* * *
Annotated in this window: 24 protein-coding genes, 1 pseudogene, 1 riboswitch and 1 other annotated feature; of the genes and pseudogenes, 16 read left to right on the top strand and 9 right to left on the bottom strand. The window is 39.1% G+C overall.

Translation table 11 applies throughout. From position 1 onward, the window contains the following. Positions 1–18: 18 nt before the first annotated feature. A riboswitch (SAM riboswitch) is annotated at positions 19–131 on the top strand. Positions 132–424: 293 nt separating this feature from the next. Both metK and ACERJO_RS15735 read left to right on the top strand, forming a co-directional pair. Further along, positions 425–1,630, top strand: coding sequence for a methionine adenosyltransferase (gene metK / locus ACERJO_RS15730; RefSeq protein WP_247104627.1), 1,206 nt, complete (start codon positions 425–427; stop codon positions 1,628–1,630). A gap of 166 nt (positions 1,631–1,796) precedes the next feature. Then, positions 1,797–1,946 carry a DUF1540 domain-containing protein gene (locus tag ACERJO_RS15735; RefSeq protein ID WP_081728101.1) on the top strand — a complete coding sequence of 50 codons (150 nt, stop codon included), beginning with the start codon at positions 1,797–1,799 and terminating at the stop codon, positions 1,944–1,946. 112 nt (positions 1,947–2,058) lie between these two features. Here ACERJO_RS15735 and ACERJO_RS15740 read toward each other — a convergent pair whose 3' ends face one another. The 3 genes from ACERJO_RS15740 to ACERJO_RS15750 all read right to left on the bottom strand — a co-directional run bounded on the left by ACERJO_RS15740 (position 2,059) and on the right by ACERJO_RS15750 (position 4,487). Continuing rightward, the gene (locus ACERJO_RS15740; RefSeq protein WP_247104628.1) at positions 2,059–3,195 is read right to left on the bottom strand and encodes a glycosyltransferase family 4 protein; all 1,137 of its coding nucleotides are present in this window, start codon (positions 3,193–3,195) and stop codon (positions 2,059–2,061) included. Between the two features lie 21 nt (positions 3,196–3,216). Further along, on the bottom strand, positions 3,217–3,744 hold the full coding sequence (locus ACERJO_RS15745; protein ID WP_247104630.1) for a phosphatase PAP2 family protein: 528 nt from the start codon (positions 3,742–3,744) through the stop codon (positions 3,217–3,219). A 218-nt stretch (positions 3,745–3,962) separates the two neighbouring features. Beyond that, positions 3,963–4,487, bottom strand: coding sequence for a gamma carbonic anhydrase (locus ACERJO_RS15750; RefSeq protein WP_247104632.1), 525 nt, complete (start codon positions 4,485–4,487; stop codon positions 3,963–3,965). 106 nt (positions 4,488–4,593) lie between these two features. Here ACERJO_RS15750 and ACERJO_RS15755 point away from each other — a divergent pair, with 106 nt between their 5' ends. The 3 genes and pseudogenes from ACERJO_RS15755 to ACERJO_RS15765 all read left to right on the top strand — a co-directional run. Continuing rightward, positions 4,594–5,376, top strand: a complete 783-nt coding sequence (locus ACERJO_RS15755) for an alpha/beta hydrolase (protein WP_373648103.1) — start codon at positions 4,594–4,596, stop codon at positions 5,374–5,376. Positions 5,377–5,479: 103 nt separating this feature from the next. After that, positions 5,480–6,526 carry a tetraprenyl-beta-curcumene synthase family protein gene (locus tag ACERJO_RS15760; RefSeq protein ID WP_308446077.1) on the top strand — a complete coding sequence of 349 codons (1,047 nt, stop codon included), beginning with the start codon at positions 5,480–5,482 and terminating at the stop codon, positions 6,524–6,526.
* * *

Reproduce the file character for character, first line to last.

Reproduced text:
Annotated in this window: 24 protein-coding genes, 1 pseudogene, 1 riboswitch and 1 other annotated feature; of the genes and pseudogenes, 16 read left to right on the top strand and 9 right to left on the bottom strand. The window is 39.1% G+C overall.

Translation table 11 applies throughout. From position 1 onward, the window contains the following. Positions 1–18: 18 nt before the first annotated feature. A riboswitch (SAM riboswitch) is annotated at positions 19–131 on the top strand. Positions 132–424: 293 nt separating this feature from the next. Both metK and ACERJO_RS15735 read left to right on the top strand, forming a co-directional pair. Further along, positions 425–1,630, top strand: coding sequence for a methionine adenosyltransferase (gene metK / locus ACERJO_RS15730; RefSeq protein WP_247104627.1), 1,206 nt, complete (start codon positions 425–427; stop codon positions 1,628–1,630). A gap of 166 nt (positions 1,631–1,796) precedes the next feature. Then, positions 1,797–1,946 carry a DUF1540 domain-containing protein gene (locus tag ACERJO_RS15735; RefSeq protein ID WP_081728101.1) on the top strand — a complete coding sequence of 50 codons (150 nt, stop codon included), beginning with the start codon at positions 1,797–1,799 and terminating at the stop codon, positions 1,944–1,946. 112 nt (positions 1,947–2,058) lie between these two features. Here ACERJO_RS15735 and ACERJO_RS15740 read toward each other — a convergent pair whose 3' ends face one another. The 3 genes from ACERJO_RS15740 to ACERJO_RS15750 all read right to left on the bottom strand — a co-directional run bounded on the left by ACERJO_RS15740 (position 2,059) and on the right by ACERJO_RS15750 (position 4,487). Continuing rightward, the gene (locus ACERJO_RS15740; RefSeq protein WP_247104628.1) at positions 2,059–3,195 is read right to left on the bottom strand and encodes a glycosyltransferase family 4 protein; all 1,137 of its coding nucleotides are present in this window, start codon (positions 3,193–3,195) and stop codon (positions 2,059–2,061) included. Between the two features lie 21 nt (positions 3,196–3,216). Further along, on the bottom strand, positions 3,217–3,744 hold the full coding sequence (locus ACERJO_RS15745; protein ID WP_247104630.1) for a phosphatase PAP2 family protein: 528 nt from the start codon (positions 3,742–3,744) through the stop codon (positions 3,217–3,219). A 218-nt stretch (positions 3,745–3,962) separates the two neighbouring features. Beyond that, positions 3,963–4,487, bottom strand: coding sequence for a gamma carbonic anhydrase (locus ACERJO_RS15750; RefSeq protein WP_247104632.1), 525 nt, complete (start codon positions 4,485–4,487; stop codon positions 3,963–3,965). 106 nt (positions 4,488–4,593) lie between these two features. Here ACERJO_RS15750 and ACERJO_RS15755 point away from each other — a divergent pair, with 106 nt between their 5' ends. The 3 genes and pseudogenes from ACERJO_RS15755 to ACERJO_RS15765 all read left to right on the top strand — a co-directional run. Continuing rightward, positions 4,594–5,376, top strand: a complete 783-nt coding sequence (locus ACERJO_RS15755) for an alpha/beta hydrolase (protein WP_373648103.1) — start codon at positions 4,594–4,596, stop codon at positions 5,374–5,376. Positions 5,377–5,479: 103 nt separating this feature from the next. After that, positions 5,480–6,526 carry a tetraprenyl-beta-curcumene synthase family protein gene (locus tag ACERJO_RS15760; RefSeq protein ID WP_308446077.1) on the top strand — a complete coding sequence of 349 codons (1,047 nt, stop codon included), beginning with the start codon at positions 5,480–5,482 and terminating at the stop codon, positions 6,524–6,526.